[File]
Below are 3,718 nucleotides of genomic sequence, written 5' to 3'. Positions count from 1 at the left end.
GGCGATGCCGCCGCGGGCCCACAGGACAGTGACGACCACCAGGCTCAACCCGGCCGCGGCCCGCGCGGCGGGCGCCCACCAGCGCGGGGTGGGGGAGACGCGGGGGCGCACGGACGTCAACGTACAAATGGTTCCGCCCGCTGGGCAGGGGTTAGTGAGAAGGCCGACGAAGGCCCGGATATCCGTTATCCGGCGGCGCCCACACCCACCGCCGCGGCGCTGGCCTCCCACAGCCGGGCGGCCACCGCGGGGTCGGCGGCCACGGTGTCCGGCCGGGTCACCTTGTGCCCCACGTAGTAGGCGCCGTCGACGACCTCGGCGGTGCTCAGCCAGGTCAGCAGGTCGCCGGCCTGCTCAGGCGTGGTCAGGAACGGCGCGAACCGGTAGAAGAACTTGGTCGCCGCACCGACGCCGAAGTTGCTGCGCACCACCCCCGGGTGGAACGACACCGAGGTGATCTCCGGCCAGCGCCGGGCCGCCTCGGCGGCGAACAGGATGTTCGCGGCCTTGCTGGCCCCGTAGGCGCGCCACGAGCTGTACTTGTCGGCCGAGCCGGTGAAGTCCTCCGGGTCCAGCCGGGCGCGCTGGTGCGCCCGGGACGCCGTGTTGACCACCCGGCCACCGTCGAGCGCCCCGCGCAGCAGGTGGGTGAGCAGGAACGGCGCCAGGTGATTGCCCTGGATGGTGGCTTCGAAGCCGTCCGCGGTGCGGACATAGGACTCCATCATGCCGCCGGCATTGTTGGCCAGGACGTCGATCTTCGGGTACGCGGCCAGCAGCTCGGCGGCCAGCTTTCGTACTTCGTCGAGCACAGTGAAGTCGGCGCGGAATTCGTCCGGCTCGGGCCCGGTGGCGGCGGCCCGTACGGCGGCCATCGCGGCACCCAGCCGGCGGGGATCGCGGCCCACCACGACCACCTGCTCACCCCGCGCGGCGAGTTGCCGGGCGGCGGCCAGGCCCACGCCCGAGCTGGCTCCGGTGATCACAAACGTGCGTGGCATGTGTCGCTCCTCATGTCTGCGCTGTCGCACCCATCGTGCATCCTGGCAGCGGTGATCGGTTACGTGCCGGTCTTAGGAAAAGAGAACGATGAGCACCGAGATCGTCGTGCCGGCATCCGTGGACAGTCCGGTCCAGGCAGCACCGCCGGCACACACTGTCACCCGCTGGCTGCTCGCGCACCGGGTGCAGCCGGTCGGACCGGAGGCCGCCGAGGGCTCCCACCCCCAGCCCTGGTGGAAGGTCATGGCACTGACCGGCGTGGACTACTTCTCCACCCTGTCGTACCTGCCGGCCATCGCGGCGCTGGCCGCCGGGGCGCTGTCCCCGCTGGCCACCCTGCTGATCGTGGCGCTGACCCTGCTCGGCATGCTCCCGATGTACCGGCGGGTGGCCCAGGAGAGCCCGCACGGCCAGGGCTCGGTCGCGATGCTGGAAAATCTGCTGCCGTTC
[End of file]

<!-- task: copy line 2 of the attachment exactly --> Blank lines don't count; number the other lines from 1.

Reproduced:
GGCGATGCCGCCGCGGGCCCACAGGACAGTGACGACCACCAGGCTCAACCCGGCCGCGGCCCGCGCGGCGGGCGCCCACCAGCGCGGGGTGGGGGAGACGCGGGGGCGCACGGACGTCAACGTACAAATGGTTCCGCCCGCTGGGCAGGGGTTAGTGAGAAGGCCGACGAAGGCCCGGATATCCGTTATCCGGCGGCGCCCACACCCACCGCCGCGGCGCTGGCCTCCCACAGCCGGGCGGCCACCGCGGGGTCGGCGGCCACGGTGTCCGGCCGGGTCACCTTGTGCCCCACGTAGTAGGCGCCGTCGACGACCTCGGCGGTGCTCAGCCAGGTCAGCAGGTCGCCGGCCTGCTCAGGCGTGGTCAGGAACGGCGCGAACCGGTAGAAGAACTTGGTCGCCGCACCGACGCCGAAGTTGCTGCGCACCACCCCCGGGTGGAACGACACCGAGGTGATCTCCGGCCAGCGCCGGGCCGCCTCGGCGGCGAACAGGATGTTCGCGGCCTTGCTGGCCCCGTAGGCGCGCCACGAGCTGTACTTGTCGGCCGAGCCGGTGAAGTCCTCCGGGTCCAGCCGGGCGCGCTGGTGCGCCCGGGACGCCGTGTTGACCACCCGGCCACCGTCGAGCGCCCCGCGCAGCAGGTGGGTGAGCAGGAACGGCGCCAGGTGATTGCCCTGGATGGTGGCTTCGAAGCCGTCCGCGGTGCGGACATAGGACTCCATCATGCCGCCGGCATTGTTGGCCAGGACGTCGATCTTCGGGTACGCGGCCAGCAGCTCGGCGGCCAGCTTTCGTACTTCGTCGAGCACAGTGAAGTCGGCGCGGAATTCGTCCGGCTCGGGCCCGGTGGCGGCGGCCCGTACGGCGGCCATCGCGGCACCCAGCCGGCGGGGATCGCGGCCCACCACGACCACCTGCTCACCCCGCGCGGCGAGTTGCCGGGCGGCGGCCAGGCCCACGCCCGAGCTGGCTCCGGTGATCACAAACGTGCGTGGCATGTGTCGCTCCTCATGTCTGCGCTGTCGCACCCATCGTGCATCCTGGCAGCGGTGATCGGTTACGTGCCGGTCTTAGGAAAAGAGAACGATGAGCACCGAGATCGTCGTGCCGGCATCCGTGGACAGTCCGGTCCAGGCAGCACCGCCGGCACACACTGTCACCCGCTGGCTGCTCGCGCACCGGGTGCAGCCGGTCGGACCGGAGGCCGCCGAGGGCTCCCACCCCCAGCCCTGGTGGAAGGTCATGGCACTGACCGGCGTGGACTACTTCTCCACCCTGTCGTACCTGCCGGCCATCGCGGCGCTGGCCGCCGGGGCGCTGTCCCCGCTGGCCACCCTGCTGATCGTGGCGCTGACCCTGCTCGGCATGCTCCCGATGTACCGGCGGGTGGCCCAGGAGAGCCCGCACGGCCAGGGCTCGGTCGCGATGCTGGAAAATCTGCTGCCGTTC